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Green, green, it’s green they say, on the far side of the hill…*

August 4, 2011

I’m sorry I’ve written little over the last week.  I am so grateful to all of you for your well-wishes and emails as our family trekked 1300 miles across the south last week — was it just last week? — on our move to Austin.

I snapped this photo as we crossed the state line. Drive friendly, y'all.

The move?  It’s been fraught with challenges.  Upon hearing our tales of woe along the trail, friends facetiously commented that our car’s broken air conditioner and failed electrical system and our no-show movers were signs from a God who wanted to keep us out of the Lone Star State.  In fact, if I weren’t a person who rejects the notion of God-as-Micro-Manager, I might have considered wheeling our car around somewhere near Greer, South Carolina and heading back to our empty house in Durham.

While I don’t pretend to be a theologian or anything close, the God I’ve come to know is occupied with matters greater than our car’s throttle sensor or Nationwide Movers’ apparent inability to read a clock.  I believe in both an omniscient God and in human frailty, and our moving problems appeared linked to the latter.  I’m also not superstitious, so the theory that our move was ill-fated didn’t hold water for me.

Still, our journey from Durham to Austin felt snakebit from the beginning.  Aside from the broken air conditioner and the massive traffic jam somewhere in South Carolina, we arrived at my in-laws’ home outside of Austin to find a car that wouldn’t accelerate.  Lucky enough to borrow a car from them, we visited our new apartment, which was small and dark and smelled like something dead.

I called my friend Courtney.  Blessedly, she didn’t invoke God.  “Figure out what you’re supposed to learn from this experience,” she said.  “Learn it.”

As I considered her advice, I was embarrassed by abundance.  More furniture than we could fit in our apartment.  More clothes than we could fit in our closets.  I was chastened by plenty.  Was this the lesson —  the reminder of so much when so many have so little?

I was also reminded of my Chasing Maybes purpose — the intention to pursue experiences beyond my comfortable edges, one Trivial Pursuit category at a time.  July was indeed a study of Geography from directions I’d never planned.  I ran through, drove through, and saw through landscapes I’d never intended.  Our dirty caravan of two adults, two kids, and one incredibly anxious dog ambled through rainstorms in Mississippi and late night Louisiana.  I oriented myself anew to the south I’ve missed by airplane, small-spotted from the aisle seat I’ve occupied for far too long.  Was this the lesson (to paraphrase Proust) — to seek a once-familiar landscape with brand new eyes?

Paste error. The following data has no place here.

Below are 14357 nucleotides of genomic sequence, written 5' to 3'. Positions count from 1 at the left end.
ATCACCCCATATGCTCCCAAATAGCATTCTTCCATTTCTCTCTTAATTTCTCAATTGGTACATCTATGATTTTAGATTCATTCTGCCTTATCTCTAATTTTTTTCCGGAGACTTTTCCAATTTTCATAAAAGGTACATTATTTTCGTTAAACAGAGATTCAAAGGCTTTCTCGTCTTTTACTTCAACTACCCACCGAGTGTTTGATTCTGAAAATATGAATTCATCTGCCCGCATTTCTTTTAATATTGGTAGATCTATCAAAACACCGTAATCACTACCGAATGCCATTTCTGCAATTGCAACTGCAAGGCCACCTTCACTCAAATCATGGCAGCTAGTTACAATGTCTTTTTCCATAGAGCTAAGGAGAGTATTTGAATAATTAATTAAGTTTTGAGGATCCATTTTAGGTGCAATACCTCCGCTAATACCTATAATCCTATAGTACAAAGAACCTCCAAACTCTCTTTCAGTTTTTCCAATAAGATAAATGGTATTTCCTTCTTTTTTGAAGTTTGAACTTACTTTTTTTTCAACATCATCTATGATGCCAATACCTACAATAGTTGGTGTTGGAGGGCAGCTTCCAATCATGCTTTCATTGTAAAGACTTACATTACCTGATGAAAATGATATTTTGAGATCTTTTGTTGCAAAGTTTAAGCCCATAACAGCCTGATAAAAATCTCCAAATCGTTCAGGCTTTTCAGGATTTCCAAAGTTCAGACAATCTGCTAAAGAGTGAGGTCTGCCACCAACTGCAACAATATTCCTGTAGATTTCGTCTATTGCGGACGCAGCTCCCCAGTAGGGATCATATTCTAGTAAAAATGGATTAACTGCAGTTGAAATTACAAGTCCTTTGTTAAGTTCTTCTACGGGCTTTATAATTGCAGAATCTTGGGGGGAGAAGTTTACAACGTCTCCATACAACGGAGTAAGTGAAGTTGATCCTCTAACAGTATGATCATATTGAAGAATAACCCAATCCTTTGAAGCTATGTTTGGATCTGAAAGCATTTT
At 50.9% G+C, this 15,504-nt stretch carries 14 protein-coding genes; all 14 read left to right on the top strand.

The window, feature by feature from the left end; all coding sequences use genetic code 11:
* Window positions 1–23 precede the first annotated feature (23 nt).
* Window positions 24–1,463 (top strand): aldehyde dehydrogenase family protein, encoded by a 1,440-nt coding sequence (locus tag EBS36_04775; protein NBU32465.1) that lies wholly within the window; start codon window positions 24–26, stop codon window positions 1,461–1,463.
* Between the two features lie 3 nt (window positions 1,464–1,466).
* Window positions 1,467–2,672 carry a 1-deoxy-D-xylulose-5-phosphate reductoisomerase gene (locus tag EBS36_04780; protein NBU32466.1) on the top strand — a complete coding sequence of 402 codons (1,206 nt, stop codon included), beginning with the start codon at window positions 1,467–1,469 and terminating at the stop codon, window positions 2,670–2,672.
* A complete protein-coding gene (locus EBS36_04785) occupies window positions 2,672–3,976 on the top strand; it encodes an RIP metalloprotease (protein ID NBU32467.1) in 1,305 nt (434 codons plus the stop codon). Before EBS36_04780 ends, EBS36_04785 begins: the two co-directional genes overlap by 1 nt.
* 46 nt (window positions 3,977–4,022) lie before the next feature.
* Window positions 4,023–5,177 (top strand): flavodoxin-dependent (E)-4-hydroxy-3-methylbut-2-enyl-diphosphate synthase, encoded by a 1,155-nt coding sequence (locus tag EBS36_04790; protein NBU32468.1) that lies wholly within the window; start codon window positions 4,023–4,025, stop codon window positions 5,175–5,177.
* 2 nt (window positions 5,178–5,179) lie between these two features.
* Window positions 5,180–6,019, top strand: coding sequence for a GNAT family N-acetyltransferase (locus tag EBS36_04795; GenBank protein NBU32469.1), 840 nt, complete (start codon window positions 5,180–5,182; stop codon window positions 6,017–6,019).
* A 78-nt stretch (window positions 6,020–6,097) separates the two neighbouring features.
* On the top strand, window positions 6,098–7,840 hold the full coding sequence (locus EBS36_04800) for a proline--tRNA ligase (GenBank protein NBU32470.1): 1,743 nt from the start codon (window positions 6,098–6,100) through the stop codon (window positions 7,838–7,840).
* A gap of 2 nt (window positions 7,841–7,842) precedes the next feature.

The past week has been challenging, sure, but it has also been a gift.  Some of the great stuff?

  • It’s all as beautiful as I remembered.  The limestone, the night sky studded with prayers for rain, the live oak trees… so much has changed, but the beauty stays.
  • As in every other endeavor, the people we love have saved us.  Our wonderful families, Atlanta friends Melanie and Jocelyn who braved the heat for a midday visit, Austin friends Roberto and Natalie who served us risotto and cold wine, and each of you who’ve raised wishes for a safe arrival — thank you.  Not to over-dramatize, but we couldn’t have done it without you.
  • The movers, when they finally arrived four and a half hours late, were legendary.  Two guys shorter than I, they worked without complaint or rest for five hours.  They ran between truck and doorstep.  Ours was their third job of the day, and they didn’t pause once. 
  • Watching our children play with their cousins, seeing them learn one another by heart, is the gift that drove us.  Watching them learn their history from every angle, studying the others who share their blood, is the reason we came.  I’ll take my sons to my grandmother’s 99th birthday party this week, an experience for which I couldn’t be more grateful. 

Stinky apartment (turns out, it is the glue on the new floors that stinks — not something dead) and assorted inconveniences aside, I know everything will be just fine.  I promise, Courtney, I’ll keep looking for the lessons.  I know they will keep coming.

I barely noticed, but it is a new month.  Our Chasing Maybes pie piece for August is green — Science and Nature — and I can’t wait to pursue it.  There’s a lot about science I’ve spent decades disregarding, so this should be fun.

Today, I hope you don’t have to look too hard for lessons.  I hope you are somewhere green.  Thanks, as always, for showing up.

* title from “Green Green” by The New Christy Minstrels

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6 Comments leave one →
  1. August 4, 2011 7:34 am

    This was inspirational, Anne. We all need to look at our everyday lives through new lenses. So many blessings! You will be missed in Durham.

    • August 4, 2011 8:32 pm

      Thank you so much, Lenora. I hope you’ll call us the next time your travels bring you near Austin, and we will definitely see you for Lilly’s big event at Mardi Gras.

  2. September 16, 2011 1:25 am

    Anne, I just discovered your blog from your post at Sorta Crunchy today. My family moved to Austin the first week of August as well! I love your book project and I’d love to connect…

    • September 16, 2011 6:16 am

      So great to hear from you, Micha, and how nice to know you are in Austin! Just to clarify — Spirit-Led Parenting is Megan Tietz’s book (Megan writes regularly at SortaCrunchy; I was just guest-ing), as much as I wish I could claim ownership :). I would love to connect, too. Feel free to send me a message at arichwakefield@gmail.com. I’d love to hear from you!

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